A fishing trawler sank in freezing waters off Russia’s Far East on Thursday, killing at least 56 people and setting off a frantic search for survivors that led to dozens being rescued alive.
In the worst such accident in recent Russian history, some 132 people were on board the trawler Dalny Vostok when it went down at around 6:30 am (2030 GMT on Wednesday) in the Sea of Okhotsk off Kamchatka peninsula, possibly after a collision.
Sixty-three people were rescued alive while 13 were still missing as rescuers battled roiling seas. The emergency ministry put the death toll at 56.
Survivors were waiting aboard rescue boats for a ship with medics to arrive after a helicopter made a failed attempt to pick them up amid waves as high as two metres, an emergency ministry spokeswoman said.
Those in the most serious condition were to be airlifted to a hospital in the city of Magadan, 250 kilometres (155 miles) to the north.
Russian investigators said the trawler included 78 Russian citizens, 42 Myanmar nationals, five from Vanuatu, three Latvians and four Ukrainians, without elaborating on the nationality of those who died.
“Nine people are in grave condition, some are unconscious and some in a state of shock,” said Tatyana Yukhmanova, spokeswoman for the emergency ministry in the Kamchatka region, which is taking part in the operation.
“Although they were wearing wetsuits, they suffered hypothermia because the water temperature is around zero degrees Celsius (32 degrees Fahrenheit),” she told AFP.
The victims’ bodies will be transported to the port of Korsakov on the island of Sakhalin for identification, but the journey will take three days, RIA-Novosti agency reported.
– ‘Collision’ possible –
The 1989-built vessel was operated by Magellan, a company based in Nevelsk, a port city on Sakhalin in the Russian Far East.
The Soviet-built trawler, a 5,700-ton, 104-metre long factory ship is designed to carry dozens of sailors on fishing trips lasting several months.
It was purchased only last year by Magellan and before that was operated by Baltic marine fishing company and was called Stende.
Speculation mounted on the possible reasons for the accident, in which the ship apparently sank so quickly that the captain did not manage to make a distress call.
Russia’s powerful Investigative Committee launched a probe into the possible violation of safety measures.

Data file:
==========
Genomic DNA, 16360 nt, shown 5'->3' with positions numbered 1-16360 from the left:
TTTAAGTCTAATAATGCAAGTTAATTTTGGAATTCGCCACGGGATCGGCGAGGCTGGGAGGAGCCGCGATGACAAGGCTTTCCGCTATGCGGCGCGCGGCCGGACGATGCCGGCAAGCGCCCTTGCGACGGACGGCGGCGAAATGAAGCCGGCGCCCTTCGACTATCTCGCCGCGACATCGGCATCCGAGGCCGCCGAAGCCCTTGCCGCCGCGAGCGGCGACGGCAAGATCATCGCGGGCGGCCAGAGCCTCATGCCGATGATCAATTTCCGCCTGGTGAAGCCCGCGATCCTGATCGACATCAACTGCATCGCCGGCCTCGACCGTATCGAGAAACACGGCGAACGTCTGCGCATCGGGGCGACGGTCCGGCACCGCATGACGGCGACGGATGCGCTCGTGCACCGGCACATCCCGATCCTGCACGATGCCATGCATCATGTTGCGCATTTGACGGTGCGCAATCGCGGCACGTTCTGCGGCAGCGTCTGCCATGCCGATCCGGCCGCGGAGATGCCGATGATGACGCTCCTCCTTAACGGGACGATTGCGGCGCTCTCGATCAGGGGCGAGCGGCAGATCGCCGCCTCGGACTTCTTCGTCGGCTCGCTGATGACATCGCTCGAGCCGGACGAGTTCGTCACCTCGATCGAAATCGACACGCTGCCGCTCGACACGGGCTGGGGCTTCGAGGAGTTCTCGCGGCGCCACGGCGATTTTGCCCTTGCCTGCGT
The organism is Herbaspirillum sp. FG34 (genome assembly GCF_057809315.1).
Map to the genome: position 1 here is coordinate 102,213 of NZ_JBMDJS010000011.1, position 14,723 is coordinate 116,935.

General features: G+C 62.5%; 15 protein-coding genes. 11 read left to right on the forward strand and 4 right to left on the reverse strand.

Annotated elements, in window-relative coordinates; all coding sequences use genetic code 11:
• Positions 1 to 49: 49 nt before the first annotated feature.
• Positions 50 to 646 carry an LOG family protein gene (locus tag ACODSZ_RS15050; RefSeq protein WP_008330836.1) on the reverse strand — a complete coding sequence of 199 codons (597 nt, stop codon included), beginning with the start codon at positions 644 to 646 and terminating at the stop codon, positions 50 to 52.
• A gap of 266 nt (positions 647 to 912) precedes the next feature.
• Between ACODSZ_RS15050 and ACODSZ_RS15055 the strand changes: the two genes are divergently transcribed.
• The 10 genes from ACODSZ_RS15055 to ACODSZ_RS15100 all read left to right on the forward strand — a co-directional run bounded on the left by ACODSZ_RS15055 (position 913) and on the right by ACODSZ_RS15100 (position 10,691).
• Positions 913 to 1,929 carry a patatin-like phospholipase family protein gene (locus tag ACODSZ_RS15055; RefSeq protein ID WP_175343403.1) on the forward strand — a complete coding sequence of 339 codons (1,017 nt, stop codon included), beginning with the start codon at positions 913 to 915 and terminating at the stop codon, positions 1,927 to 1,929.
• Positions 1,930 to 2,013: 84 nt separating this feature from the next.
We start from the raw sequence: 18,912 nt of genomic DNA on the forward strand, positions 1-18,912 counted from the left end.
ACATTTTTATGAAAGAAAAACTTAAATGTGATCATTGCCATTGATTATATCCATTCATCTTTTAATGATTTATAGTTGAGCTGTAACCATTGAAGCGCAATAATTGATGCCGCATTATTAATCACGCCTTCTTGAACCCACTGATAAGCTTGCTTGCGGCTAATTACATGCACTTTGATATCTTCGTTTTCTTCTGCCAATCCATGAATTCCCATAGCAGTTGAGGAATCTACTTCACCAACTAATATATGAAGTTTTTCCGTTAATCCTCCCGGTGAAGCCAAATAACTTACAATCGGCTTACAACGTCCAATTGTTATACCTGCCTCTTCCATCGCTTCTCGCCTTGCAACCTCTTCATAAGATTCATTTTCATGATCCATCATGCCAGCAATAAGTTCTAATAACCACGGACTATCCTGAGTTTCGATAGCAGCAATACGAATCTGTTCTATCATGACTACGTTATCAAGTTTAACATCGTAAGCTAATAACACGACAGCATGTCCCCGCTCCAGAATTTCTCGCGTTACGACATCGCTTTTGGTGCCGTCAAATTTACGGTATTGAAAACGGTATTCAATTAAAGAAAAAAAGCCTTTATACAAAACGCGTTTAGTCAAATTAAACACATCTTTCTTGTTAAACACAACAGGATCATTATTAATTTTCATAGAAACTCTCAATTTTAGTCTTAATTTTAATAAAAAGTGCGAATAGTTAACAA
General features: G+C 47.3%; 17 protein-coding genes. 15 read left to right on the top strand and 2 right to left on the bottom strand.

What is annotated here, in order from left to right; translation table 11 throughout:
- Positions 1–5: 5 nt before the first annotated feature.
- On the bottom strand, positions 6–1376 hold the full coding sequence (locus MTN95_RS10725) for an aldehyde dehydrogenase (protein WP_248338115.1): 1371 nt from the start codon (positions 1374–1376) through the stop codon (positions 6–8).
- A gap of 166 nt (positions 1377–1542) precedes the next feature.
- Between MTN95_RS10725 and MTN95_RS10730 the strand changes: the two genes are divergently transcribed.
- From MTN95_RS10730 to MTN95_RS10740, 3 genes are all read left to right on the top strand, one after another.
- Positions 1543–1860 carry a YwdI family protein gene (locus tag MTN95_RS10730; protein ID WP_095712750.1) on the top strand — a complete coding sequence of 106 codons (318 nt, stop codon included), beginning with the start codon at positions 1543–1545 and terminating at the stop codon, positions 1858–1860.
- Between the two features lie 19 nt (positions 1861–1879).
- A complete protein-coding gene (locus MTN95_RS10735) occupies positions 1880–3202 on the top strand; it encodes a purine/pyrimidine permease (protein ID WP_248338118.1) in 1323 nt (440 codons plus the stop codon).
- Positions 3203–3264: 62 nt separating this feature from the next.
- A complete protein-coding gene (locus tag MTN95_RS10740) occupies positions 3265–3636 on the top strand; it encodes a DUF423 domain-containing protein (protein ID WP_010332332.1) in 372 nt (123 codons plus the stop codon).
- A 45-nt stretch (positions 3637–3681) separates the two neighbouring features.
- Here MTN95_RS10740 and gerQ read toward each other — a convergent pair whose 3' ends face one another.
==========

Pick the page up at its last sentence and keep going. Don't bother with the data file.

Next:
Investigators were seizing documentation from the ship’s owners and conducting searches in the ship’s home port in Nevelsk as well as in the far eastern port city of Vladivostok from where the ship departed on January 3.
“The investigation plans to question members of the crew and company management shortly,” the committee said in a statement.
“Currently the investigation is looking into a possible collision with an obstacle damaging the ship’s hull near the machine room as the most likely reason for the ship’s rapid sinking,” it said.
But a collision is only one possibility, with as many as 10 possible scenarios being considered, Emergencies Minister Vladimir Puchkov said.
Sakhalin’s acting governor Oleg Kozhemyako said that the ship was in adequate condition and likely capsized due to weight distribution violations.
“Most likely loading and ship balancing rules were violated. Either they had the lower decks empty or they didn’t load the ballast on time,” he said in televised remarks. “The vessel capsized,” he said.
– Illegal crew? –
One expert questioned whether many of the people on board were working legally.
Pyotr Osichansky, who heads the Vladivostok-based centre for investigations of naval accidents, told Channel One television that when the ship departed Vladivostok, it had just over 60 people on it.
“That means that most likely (other) workers were taken on board in (South Korean port) Busan and are therefore illegal,” he said.
Kozhemyako, the Sakhalin governor, said that the foreigners on board were not wearing lifejackets or wetsuits, raising the question of whether the ship had safety equipment only for the official crew.
Many fishing vessels trawl the seas of the Russian Far East.
Last December, a South Korean fishing boat sank in the Bering Sea, between the eastern coast of Russia and Alaska, with 60 aboard, seven of whom were rescued.
The latest accident is the worst in Russia’s recent history. In 2011, 53 people died in the wintertime sinking of the Kolskaya offshore drilling rig in high seas near Sakhalin.